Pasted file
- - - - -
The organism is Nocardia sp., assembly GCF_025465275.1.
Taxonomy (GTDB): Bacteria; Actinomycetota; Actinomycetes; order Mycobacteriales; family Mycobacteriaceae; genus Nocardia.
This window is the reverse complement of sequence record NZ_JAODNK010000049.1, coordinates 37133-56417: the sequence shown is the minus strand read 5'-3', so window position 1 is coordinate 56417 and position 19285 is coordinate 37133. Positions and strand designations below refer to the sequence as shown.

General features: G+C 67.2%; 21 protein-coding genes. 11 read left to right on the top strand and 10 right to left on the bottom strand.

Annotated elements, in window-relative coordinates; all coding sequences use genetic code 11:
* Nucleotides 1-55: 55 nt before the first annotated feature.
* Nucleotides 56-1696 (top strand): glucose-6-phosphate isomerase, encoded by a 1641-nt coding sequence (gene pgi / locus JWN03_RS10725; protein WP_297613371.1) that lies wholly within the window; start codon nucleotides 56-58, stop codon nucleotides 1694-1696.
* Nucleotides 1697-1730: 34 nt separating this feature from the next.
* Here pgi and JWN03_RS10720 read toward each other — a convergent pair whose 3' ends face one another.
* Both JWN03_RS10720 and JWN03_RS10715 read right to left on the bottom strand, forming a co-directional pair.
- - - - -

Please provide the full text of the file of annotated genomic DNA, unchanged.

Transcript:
The organism is Nocardia sp., assembly GCF_025465275.1.
Taxonomy (GTDB): Bacteria; Actinomycetota; Actinomycetes; order Mycobacteriales; family Mycobacteriaceae; genus Nocardia.
This window is the reverse complement of sequence record NZ_JAODNK010000049.1, coordinates 37133-56417: the sequence shown is the minus strand read 5'-3', so window position 1 is coordinate 56417 and position 19285 is coordinate 37133. Positions and strand designations below refer to the sequence as shown.

General features: G+C 67.2%; 21 protein-coding genes. 11 read left to right on the top strand and 10 right to left on the bottom strand.

Annotated elements, in window-relative coordinates; all coding sequences use genetic code 11:
* Nucleotides 1-55: 55 nt before the first annotated feature.
* Nucleotides 56-1696 (top strand): glucose-6-phosphate isomerase, encoded by a 1641-nt coding sequence (gene pgi / locus JWN03_RS10725; protein WP_297613371.1) that lies wholly within the window; start codon nucleotides 56-58, stop codon nucleotides 1694-1696.
* Nucleotides 1697-1730: 34 nt separating this feature from the next.
* Here pgi and JWN03_RS10720 read toward each other — a convergent pair whose 3' ends face one another.
* Both JWN03_RS10720 and JWN03_RS10715 read right to left on the bottom strand, forming a co-directional pair.